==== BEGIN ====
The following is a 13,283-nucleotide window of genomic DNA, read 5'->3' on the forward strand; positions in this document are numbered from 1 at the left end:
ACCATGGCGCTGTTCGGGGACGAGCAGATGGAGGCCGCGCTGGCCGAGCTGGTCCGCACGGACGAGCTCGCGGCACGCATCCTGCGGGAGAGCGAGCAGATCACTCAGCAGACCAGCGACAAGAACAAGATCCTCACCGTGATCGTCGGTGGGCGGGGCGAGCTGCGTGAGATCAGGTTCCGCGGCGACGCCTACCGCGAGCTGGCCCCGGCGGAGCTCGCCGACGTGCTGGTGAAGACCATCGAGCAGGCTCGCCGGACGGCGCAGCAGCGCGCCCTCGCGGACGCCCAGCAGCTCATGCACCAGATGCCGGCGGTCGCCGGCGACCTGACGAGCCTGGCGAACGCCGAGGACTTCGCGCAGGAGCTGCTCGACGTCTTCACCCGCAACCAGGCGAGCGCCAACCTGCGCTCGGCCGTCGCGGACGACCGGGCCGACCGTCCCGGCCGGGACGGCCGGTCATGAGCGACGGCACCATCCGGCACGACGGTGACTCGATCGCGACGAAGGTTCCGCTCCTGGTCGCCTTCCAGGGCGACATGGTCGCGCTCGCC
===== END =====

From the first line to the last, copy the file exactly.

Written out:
The following is a 13,283-nucleotide window of genomic DNA, read 5'->3' on the forward strand; positions in this document are numbered from 1 at the left end:
ACCATGGCGCTGTTCGGGGACGAGCAGATGGAGGCCGCGCTGGCCGAGCTGGTCCGCACGGACGAGCTCGCGGCACGCATCCTGCGGGAGAGCGAGCAGATCACTCAGCAGACCAGCGACAAGAACAAGATCCTCACCGTGATCGTCGGTGGGCGGGGCGAGCTGCGTGAGATCAGGTTCCGCGGCGACGCCTACCGCGAGCTGGCCCCGGCGGAGCTCGCCGACGTGCTGGTGAAGACCATCGAGCAGGCTCGCCGGACGGCGCAGCAGCGCGCCCTCGCGGACGCCCAGCAGCTCATGCACCAGATGCCGGCGGTCGCCGGCGACCTGACGAGCCTGGCGAACGCCGAGGACTTCGCGCAGGAGCTGCTCGACGTCTTCACCCGCAACCAGGCGAGCGCCAACCTGCGCTCGGCCGTCGCGGACGACCGGGCCGACCGTCCCGGCCGGGACGGCCGGTCATGAGCGACGGCACCATCCGGCACGACGGTGACTCGATCGCGACGAAGGTTCCGCTCCTGGTCGCCTTCCAGGGCGACATGGTCGCGCTCGCC